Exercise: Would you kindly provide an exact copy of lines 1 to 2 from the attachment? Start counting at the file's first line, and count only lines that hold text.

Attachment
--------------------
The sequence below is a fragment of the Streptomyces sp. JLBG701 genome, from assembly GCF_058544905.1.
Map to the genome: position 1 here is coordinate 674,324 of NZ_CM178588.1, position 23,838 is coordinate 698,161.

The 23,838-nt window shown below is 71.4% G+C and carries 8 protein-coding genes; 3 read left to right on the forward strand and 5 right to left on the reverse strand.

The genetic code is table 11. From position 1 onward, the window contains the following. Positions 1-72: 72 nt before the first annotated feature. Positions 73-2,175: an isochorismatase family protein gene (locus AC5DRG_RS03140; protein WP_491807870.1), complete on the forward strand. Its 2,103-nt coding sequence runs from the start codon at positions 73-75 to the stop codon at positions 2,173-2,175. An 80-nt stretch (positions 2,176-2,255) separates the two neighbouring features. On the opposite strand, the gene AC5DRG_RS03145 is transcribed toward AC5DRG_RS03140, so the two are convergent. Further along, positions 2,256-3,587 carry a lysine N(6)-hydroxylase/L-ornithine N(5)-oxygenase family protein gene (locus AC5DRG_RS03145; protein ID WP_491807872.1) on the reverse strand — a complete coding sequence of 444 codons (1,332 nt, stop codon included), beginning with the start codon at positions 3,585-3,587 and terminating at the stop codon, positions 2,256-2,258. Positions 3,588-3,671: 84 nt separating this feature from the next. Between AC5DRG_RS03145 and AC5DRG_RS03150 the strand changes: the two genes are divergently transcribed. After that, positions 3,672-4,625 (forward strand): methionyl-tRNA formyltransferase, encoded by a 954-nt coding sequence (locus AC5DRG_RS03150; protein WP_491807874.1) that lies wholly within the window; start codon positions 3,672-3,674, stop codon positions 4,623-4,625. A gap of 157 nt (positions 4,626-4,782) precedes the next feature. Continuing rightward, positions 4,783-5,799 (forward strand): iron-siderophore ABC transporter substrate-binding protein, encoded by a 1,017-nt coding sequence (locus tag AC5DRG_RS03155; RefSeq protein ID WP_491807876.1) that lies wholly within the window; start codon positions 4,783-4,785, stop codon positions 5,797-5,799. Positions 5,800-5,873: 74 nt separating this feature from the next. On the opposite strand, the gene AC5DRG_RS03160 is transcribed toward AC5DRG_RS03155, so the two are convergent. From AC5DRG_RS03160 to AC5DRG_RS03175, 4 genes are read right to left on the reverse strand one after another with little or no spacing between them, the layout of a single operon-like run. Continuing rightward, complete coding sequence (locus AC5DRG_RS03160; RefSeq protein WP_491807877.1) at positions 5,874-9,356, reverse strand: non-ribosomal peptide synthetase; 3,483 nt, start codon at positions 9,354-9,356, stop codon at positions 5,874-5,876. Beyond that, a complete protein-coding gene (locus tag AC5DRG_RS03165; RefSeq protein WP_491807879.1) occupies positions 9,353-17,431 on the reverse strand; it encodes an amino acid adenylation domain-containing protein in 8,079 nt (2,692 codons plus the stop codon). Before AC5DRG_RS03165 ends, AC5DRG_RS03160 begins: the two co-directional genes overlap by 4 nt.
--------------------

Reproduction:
The sequence below is a fragment of the Streptomyces sp. JLBG701 genome, from assembly GCF_058544905.1.
Map to the genome: position 1 here is coordinate 674,324 of NZ_CM178588.1, position 23,838 is coordinate 698,161.